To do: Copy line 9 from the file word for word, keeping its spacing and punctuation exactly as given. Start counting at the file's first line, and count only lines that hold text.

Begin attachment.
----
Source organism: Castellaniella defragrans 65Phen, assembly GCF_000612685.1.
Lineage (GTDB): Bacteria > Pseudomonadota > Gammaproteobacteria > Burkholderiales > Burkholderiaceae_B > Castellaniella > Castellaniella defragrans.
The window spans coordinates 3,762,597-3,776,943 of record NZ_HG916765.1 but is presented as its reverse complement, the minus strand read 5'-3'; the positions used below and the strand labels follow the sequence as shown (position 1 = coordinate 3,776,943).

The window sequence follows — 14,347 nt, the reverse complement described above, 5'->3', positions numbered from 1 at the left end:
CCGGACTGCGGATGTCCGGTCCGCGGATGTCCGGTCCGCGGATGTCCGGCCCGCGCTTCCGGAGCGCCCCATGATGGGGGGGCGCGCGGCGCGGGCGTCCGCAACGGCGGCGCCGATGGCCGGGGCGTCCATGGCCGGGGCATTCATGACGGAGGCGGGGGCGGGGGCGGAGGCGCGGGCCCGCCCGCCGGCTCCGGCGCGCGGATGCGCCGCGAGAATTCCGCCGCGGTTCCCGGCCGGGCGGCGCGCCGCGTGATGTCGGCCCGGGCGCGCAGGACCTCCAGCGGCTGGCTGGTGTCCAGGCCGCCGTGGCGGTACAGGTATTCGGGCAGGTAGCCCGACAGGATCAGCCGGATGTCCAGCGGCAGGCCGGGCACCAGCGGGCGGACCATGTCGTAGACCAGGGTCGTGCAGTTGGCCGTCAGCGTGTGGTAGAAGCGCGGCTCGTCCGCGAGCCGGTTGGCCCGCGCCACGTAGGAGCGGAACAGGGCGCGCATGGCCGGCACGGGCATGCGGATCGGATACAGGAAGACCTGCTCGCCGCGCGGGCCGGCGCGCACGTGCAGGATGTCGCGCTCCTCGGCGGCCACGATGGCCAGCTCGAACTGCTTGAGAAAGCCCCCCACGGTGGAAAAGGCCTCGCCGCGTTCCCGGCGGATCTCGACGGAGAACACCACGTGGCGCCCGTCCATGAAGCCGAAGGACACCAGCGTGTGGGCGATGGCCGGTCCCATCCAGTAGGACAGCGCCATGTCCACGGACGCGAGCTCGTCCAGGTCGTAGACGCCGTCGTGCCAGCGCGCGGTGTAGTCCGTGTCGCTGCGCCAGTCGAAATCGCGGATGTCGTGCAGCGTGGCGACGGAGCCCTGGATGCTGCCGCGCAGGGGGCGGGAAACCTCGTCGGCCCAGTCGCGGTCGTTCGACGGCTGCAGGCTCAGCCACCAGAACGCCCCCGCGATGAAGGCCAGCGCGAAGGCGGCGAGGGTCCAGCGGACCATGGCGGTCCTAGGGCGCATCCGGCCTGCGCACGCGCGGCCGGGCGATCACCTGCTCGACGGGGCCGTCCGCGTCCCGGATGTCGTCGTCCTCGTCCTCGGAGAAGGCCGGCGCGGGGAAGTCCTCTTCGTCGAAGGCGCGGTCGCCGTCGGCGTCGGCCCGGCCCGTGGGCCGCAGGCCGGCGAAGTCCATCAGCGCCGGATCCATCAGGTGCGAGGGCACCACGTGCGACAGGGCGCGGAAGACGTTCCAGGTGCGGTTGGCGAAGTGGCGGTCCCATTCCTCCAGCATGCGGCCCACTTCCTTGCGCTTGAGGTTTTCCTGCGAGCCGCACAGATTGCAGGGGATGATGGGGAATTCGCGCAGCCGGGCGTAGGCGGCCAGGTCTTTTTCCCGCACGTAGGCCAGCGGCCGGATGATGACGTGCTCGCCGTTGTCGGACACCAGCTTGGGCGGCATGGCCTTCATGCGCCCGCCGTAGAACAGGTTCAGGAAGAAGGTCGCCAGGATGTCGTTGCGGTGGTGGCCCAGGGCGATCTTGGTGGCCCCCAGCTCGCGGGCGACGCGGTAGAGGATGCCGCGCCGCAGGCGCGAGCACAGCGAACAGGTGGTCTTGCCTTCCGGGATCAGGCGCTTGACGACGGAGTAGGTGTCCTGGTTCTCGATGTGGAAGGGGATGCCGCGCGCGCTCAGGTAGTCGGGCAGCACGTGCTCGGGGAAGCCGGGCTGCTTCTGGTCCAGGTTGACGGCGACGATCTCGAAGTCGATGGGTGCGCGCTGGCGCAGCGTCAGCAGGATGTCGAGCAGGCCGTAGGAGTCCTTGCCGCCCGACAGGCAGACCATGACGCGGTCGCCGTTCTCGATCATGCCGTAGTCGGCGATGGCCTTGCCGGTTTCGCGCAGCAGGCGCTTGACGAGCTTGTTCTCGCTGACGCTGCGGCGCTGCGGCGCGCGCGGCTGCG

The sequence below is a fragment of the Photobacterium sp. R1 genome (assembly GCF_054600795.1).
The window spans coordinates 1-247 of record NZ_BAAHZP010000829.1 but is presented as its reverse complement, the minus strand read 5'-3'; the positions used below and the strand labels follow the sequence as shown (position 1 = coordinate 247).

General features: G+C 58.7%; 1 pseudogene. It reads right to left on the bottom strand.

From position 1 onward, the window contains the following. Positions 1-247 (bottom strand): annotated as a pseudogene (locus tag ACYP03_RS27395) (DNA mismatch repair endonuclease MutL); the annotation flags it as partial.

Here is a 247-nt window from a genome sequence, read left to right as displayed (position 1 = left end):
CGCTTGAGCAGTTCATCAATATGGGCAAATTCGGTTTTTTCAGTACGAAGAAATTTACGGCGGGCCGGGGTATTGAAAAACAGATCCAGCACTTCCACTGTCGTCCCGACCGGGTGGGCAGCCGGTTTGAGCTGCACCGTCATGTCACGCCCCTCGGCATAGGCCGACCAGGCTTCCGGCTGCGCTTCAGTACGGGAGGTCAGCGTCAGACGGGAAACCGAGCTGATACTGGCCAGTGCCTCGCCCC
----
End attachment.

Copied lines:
From position 1 onward, the window contains the following. Positions 1-247 (bottom strand): annotated as a pseudogene (locus tag ACYP03_RS27395) (DNA mismatch repair endonuclease MutL); the annotation flags it as partial.